Here is a related story, this time in Oregon.
Court of Appeals backs atheist mother in Boy Scouts case
By CHARLES E. BEGGS
Associated Press Writer
SALEM, Ore. - The state Court of Appeals ruled Wednesday there is "substantial evidence" that the Portland School District illegally discriminated against an atheist student by allowing in-school recruiting by the Boy Scouts.
The 6-3 decision is the latest development in a long-running battle by an atheist mother to prevent the Boy Scouts from recruiting in Portland schools because the organization requires a belief in God.
The new ruling sends the case back to the state school superintendent for conciliation efforts to resolve the dispute. The district, meanwhile, is considering adopting a policy that could ban Scouts from recruiting during school hours.
The controversy began in 1996, when Nancy Powell, an atheist, objected to Boy Scout recruiting visits to an elementary school attended by her son, Remington, who is now in high school.
Nancy Powell sued the school district in 1998, claiming that because the Scout oath and principles require a belief in God, the recruiting violated the Oregon Constitution's ban on government involvement with religion.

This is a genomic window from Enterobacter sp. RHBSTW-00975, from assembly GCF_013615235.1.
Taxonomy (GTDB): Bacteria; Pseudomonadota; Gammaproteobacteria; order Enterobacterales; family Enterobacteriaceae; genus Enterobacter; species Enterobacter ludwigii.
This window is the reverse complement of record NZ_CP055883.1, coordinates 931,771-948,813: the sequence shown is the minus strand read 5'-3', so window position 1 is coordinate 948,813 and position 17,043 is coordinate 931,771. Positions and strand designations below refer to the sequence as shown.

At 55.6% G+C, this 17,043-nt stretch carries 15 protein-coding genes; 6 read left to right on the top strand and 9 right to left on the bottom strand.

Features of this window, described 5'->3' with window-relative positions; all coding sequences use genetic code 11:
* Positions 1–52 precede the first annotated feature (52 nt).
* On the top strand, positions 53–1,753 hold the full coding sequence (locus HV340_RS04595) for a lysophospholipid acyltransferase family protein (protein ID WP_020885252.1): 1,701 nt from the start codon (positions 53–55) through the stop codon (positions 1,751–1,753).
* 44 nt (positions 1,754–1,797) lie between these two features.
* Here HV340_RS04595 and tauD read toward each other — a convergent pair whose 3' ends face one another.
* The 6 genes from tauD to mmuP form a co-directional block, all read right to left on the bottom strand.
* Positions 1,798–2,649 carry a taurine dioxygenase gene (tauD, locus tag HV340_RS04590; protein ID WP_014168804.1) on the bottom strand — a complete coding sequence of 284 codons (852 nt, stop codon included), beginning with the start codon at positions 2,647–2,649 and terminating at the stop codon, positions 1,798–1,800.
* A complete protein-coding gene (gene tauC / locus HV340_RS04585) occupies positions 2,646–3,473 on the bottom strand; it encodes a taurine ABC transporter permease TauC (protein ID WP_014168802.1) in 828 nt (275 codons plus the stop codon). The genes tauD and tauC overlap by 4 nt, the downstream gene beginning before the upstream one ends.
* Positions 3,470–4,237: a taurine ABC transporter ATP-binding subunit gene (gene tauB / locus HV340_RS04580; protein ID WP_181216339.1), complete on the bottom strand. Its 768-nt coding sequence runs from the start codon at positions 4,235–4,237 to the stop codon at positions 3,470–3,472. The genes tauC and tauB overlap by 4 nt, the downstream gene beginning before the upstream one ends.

The appeals court in 2002 ruled in the school district's favor, saying the recruiting did not amount to an "unconstitutionally excessive entanglement of government with religion."
The state Supreme Court let the lower court decision stand by refusing to review it.
The Court of Appeals' decision Wednesday came in a separate lawsuit brought by Powell under a state statute forbidding public schools from discriminating based on religion.
Former State School Superintendent Stan Bunn concluded that there was no solid evidence of discrimination, but the appeals court disagreed in a ruling upholding Multnomah County Circuit Judge Ellen Rosenblum.
"There is substantial evidence that, by giving the Scouts the access that it does, the district treats those students who are eligible to join the Scouts differently from those who are not," the appeals court said.
The court said while all students have been required to listen to an introductory presentation, "only the students who meet a religious test may accept the invitation to join."
That amounts to substantial evidence, the court said, that the district "subjects persons to differentiated treatment in a school activity on the ground of religion."
(Copyright 2005 by The Associated Press. All Rights Reserved.)